Baghdad – The first thing Haifa Abdul Majid did after being told I wanted to speak with her about her experience as a refugee in her own country was to, incredibly, express her gratitude for the fact that she has food.
“First I thank God because we are finding some food and can eat, unlike many other countries where people cannot even find food,” the 55-year-old grandmother said while holding her arms to the sky in thanks.
But the reality of her situation was quickly evidenced by her inability to offer the usual large repertoire of sweets, cookies, and other welcoming treats for guests, as is the usual custom in Iraq.
Instead of the aforementioned, she offered a glass of water.
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Haifa has been living as a refugee in a corner of the Adhamiyah district of Baghdad, a stone’s throw from the Tigris River, since 2007 when she fled increasing sectarian violence in her native Nahrawan town.
And according to current figures from Iraq’s Ministry of Migration and Displacement (MoMD), she is only one of 1.1 million other Internally Displaced Persons (IDPs) in Iraq today.
UNHCR estimates provided to Al Jazeera by Jessica Hyba, the Public Information and External Relations Officer in Iraq show that the greatest number of IDP’s to be in the Baghdad governorate, and puts the number at 200,000 Iraqis.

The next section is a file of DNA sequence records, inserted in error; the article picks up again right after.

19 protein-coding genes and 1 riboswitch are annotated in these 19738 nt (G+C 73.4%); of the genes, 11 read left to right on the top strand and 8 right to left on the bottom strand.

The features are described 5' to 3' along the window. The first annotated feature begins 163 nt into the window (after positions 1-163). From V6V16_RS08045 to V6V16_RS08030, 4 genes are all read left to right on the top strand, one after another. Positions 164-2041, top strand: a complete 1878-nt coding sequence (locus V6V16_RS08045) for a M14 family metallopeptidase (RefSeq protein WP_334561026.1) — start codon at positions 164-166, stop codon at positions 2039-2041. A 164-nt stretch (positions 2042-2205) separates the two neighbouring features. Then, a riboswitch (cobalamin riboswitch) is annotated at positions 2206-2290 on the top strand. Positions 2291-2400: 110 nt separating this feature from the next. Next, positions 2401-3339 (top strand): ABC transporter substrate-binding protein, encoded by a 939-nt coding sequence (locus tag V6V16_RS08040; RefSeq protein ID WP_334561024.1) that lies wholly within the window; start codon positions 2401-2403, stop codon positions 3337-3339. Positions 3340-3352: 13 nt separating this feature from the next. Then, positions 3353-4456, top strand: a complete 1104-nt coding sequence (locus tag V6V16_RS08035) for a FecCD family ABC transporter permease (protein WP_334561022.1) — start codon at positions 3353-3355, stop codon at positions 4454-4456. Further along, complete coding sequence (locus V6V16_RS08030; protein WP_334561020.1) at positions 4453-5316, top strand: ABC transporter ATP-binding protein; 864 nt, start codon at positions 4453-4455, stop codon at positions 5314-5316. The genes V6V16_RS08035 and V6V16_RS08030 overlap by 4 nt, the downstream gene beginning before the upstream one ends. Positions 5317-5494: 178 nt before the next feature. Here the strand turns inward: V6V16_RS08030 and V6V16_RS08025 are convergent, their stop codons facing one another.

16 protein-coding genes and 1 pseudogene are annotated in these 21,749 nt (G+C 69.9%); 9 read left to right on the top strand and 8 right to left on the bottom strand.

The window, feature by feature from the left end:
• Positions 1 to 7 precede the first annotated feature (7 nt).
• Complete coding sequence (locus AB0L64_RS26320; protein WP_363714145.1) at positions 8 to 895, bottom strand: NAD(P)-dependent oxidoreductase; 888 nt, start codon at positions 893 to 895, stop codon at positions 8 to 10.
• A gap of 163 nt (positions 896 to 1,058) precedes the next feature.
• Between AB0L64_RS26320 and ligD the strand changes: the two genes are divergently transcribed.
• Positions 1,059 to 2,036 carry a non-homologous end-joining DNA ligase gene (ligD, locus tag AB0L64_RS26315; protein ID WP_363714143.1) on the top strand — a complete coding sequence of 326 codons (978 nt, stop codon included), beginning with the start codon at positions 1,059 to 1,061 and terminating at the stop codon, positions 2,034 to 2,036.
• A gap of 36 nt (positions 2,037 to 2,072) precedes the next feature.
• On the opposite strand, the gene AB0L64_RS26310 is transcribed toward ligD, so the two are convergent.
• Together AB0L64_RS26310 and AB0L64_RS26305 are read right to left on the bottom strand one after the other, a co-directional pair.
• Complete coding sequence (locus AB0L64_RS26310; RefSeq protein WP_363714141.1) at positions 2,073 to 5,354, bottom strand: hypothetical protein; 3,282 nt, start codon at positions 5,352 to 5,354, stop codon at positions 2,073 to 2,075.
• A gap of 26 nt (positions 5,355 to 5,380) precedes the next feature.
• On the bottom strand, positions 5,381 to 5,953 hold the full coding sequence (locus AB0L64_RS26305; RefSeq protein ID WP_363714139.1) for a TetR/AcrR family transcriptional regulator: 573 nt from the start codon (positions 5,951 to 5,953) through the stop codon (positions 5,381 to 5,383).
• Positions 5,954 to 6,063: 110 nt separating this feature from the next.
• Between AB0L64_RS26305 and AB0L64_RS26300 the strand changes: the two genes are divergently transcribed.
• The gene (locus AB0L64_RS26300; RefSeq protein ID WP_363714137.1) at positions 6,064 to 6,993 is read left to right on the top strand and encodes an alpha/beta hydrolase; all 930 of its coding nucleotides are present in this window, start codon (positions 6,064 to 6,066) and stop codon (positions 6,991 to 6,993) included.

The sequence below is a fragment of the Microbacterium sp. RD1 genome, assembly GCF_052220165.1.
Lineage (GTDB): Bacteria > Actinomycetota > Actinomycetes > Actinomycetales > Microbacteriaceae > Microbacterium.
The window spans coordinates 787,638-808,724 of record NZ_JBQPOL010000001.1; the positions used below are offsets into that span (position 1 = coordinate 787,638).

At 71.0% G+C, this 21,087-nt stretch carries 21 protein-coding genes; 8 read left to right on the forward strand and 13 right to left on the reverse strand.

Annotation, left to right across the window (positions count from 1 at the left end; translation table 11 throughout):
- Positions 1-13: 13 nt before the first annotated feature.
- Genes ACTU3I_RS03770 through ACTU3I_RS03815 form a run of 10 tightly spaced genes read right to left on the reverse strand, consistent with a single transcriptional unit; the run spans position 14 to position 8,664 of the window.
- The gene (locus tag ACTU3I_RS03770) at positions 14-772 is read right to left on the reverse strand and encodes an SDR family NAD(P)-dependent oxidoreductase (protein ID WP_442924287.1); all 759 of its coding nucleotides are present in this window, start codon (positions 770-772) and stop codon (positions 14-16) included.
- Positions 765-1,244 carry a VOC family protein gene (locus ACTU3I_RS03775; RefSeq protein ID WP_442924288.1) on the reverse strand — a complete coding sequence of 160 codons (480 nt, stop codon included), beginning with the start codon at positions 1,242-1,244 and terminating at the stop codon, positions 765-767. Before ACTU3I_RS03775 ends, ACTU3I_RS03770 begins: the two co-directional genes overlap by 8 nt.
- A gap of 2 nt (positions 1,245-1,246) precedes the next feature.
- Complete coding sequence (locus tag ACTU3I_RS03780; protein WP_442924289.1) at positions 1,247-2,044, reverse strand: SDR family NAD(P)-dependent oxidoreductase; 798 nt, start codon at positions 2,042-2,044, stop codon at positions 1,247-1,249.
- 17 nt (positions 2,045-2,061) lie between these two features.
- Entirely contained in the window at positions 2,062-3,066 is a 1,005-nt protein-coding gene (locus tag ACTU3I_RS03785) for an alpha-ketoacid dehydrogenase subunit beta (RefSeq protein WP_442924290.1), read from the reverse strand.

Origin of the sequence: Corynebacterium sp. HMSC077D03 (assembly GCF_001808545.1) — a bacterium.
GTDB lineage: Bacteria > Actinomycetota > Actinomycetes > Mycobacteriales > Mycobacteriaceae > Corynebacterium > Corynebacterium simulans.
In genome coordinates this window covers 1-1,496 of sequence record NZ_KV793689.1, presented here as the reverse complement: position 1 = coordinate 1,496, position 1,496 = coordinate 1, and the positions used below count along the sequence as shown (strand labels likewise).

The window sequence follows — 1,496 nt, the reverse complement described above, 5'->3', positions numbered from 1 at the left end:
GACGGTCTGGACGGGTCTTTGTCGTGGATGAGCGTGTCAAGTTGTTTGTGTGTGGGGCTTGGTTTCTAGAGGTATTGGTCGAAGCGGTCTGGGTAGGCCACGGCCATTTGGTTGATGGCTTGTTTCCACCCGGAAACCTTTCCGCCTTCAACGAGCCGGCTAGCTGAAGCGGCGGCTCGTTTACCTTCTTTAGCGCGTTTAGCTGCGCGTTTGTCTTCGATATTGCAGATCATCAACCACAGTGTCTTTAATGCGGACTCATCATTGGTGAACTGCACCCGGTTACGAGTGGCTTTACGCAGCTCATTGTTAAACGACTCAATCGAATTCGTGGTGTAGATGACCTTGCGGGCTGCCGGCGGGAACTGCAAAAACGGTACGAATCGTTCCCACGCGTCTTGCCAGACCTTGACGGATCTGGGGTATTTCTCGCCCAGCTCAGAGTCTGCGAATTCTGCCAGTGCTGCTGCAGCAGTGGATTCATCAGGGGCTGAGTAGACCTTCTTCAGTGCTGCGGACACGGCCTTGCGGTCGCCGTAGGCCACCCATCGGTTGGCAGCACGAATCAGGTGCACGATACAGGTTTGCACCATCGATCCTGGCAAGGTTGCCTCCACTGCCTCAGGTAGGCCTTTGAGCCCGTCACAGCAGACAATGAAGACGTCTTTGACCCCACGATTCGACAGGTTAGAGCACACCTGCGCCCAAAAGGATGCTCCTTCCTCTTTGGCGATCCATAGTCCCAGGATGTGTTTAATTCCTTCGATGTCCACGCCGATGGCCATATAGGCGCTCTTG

Dahfer Hamid, an unemployed construction worker who is married with three young children, lives in an abandoned lot in Baghdad where he has constructed a make-shift home from bricks, pieces of wood, and metal that he has collected.
The smell of raw sewage wafts in from outside into his dwelling. Piles of garbage swarming with flies surround where he lives, along with rusting car frames, old refrigerators, and scrawny chickens scavenging for food.
Like Haifa, Dahfer fled his town during the horrendous sectarian violence of 2007 that wracked Iraq, and came to Baghdad.
“We lived in a mixed area of both Sunni and Shia, but the Mehdi Army [Shia Cleric Muqtada al-Sadr’s militia] started killed Sunnis in our area,” he explained to Al Jazeera. “My neighbours were killed, and after they knocked on my door to ask if I was Sunni or Shia, I told them I was from the area and they left.”
Fearing for his life, Dahfer fled the same day, after watching militiamen kill a local Imam.
Iraq’s Ministry of Manufacturing owns the land where he now lives, and periodically sends someone to tell them to leave.
But Dahfer, along with hundreds of other families in the area, have no place else to go.
“I feel bad, I don’t know what to do,” he explained. “I’m Sunni and can’t live outside of a Sunni area of Baghdad. I can’t rent, I don’t have enough money, only this house, where four families are living now.”
Haifa and Dahfer are residual refugees within their own country, a product of the massive sectarian violence from 2006-2007, a period that saw as many as 100,000 Iraqis fleeing to Syria and Jordan each month.